The rising concern over the migrant crossings, which EU officials say is a campaign co-ordinated by Lukashenko’s administration, comes as one of the country’s athletes competing in the Tokyo Olympic Games sought refuge in Poland after team management attempted to fly her home against her will after she publicly criticised their actions.

Johansson said the EU would provide €10m-€12m of immediate emergency funding and would send a team of officials to the country to assess the requirements for longer-term financial assistance, including for extra border security and facilities to process those attempting to enter.

Simonyte said that Vilnuis would require “tens of millions of euros” by the end of the year if the number of people attempting to cross the border continued at the current pace.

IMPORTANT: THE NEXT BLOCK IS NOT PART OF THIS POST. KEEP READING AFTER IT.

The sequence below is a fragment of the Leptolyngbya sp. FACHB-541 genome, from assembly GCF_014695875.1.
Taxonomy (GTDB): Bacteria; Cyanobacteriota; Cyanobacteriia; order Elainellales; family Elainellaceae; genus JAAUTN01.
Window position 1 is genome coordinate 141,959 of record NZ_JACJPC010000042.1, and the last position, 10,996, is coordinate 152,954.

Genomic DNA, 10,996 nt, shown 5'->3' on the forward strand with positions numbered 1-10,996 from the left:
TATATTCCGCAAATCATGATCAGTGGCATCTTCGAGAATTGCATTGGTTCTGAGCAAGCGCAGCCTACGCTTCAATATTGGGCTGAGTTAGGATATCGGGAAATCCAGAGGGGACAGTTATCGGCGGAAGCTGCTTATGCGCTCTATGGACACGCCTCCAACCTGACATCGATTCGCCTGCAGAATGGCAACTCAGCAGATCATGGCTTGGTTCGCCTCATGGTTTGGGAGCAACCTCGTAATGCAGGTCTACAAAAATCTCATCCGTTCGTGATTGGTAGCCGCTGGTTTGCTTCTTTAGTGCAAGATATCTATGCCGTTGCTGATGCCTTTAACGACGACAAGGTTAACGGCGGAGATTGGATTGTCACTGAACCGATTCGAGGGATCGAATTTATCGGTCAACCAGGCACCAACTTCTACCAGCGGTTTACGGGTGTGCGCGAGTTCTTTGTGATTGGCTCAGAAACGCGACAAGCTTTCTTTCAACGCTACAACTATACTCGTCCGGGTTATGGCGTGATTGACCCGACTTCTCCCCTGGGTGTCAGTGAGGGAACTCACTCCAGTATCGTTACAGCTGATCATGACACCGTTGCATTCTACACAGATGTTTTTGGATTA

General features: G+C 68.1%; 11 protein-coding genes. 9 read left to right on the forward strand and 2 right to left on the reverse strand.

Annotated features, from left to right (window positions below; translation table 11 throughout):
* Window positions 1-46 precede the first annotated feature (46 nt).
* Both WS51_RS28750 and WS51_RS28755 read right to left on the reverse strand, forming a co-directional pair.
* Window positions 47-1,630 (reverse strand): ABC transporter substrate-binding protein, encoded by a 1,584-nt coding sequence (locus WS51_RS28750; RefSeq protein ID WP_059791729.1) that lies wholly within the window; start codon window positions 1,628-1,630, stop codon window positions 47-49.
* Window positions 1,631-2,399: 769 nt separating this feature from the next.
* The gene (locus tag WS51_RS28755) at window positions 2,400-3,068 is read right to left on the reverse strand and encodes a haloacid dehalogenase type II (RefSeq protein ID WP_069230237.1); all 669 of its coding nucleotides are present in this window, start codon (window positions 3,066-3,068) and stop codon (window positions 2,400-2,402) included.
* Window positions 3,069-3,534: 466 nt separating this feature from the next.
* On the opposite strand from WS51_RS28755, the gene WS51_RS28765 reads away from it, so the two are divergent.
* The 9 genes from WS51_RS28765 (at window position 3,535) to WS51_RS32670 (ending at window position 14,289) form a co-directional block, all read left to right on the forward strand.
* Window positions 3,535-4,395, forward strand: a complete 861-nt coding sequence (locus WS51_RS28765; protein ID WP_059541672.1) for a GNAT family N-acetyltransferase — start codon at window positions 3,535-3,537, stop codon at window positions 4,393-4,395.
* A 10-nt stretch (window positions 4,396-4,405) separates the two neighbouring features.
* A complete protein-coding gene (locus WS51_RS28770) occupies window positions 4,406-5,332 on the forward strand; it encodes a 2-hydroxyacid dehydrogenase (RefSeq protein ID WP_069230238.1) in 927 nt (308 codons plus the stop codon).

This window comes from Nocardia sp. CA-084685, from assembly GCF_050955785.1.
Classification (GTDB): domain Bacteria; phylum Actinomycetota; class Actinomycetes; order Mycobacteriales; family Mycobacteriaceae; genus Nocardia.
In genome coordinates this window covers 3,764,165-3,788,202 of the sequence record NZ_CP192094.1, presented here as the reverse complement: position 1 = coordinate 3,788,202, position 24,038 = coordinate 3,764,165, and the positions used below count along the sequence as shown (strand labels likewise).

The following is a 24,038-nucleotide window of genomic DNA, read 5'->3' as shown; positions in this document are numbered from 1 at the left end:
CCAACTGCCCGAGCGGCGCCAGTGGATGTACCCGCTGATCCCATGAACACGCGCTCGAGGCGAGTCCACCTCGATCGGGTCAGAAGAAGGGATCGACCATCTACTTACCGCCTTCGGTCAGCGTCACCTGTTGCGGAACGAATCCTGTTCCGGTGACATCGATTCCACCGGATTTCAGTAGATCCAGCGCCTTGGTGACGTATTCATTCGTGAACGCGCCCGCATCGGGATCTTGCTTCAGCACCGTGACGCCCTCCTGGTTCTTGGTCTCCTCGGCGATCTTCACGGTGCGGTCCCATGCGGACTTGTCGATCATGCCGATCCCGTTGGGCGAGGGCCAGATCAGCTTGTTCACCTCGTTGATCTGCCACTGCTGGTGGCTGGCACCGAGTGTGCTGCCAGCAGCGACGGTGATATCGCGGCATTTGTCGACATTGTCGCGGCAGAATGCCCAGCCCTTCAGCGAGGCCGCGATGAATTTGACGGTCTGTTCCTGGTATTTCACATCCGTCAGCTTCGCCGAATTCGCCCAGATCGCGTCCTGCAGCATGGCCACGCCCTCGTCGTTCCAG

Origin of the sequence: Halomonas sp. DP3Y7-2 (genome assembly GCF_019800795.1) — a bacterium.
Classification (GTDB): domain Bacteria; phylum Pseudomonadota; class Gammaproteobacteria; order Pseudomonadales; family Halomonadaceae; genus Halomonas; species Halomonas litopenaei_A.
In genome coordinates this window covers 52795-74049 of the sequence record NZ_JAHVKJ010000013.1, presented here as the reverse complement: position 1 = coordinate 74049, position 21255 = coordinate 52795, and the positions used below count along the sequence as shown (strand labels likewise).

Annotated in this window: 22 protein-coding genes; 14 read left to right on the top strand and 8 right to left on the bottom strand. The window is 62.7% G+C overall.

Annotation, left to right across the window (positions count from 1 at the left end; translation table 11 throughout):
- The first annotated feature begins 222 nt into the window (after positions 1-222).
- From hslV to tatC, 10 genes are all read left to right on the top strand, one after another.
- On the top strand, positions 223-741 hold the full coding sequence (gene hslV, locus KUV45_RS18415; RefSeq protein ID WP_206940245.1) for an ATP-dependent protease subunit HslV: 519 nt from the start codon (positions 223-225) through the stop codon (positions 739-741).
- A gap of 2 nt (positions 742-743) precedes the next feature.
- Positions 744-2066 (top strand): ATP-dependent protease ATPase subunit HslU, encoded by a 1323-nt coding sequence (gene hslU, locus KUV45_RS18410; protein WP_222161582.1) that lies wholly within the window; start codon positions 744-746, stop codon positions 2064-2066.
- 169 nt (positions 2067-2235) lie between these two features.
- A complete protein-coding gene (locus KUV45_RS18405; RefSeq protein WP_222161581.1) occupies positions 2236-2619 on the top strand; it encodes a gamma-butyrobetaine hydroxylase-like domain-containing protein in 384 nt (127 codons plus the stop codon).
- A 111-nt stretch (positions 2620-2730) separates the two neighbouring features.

Lithuania’s foreign minister Gabrielius Landsbergis told the Financial Times in June that Belarus was “weaponising” illegal immigration to put pressure on the Baltic country over its housing of several opposition leaders. Since then, the flow of illegal immigrants from Iraq, Syria, and several African countries has increased sharply.

Iraqi diplomats visited Vilnius at the end of last week after Lithuania’s foreign minister flew to Baghdad in mid-July. Johannson said on Monday that EU diplomats were engaged in “intensive contacts” with Iraqi officials, which she said were “more constructive than we had hoped”.

State carrier Iraqi Airways offers flights from four Iraqi airports to Minsk, according to its website. Former Estonian president Toomas Ilves suggested on Twitter that the EU could cut its aid to Iraq “immediately until they stop these flights”.

Speaking at the border with Belarus on Monday, Johansson added that the tents provided by Lithuania were unsuitable for families. Lithuania’s interior minister Agne Bilotaite said she hoped the number of illegal migrants would subside in the coming months but that Vilnius was planning to build some housing to accommodate them over the upcoming winter.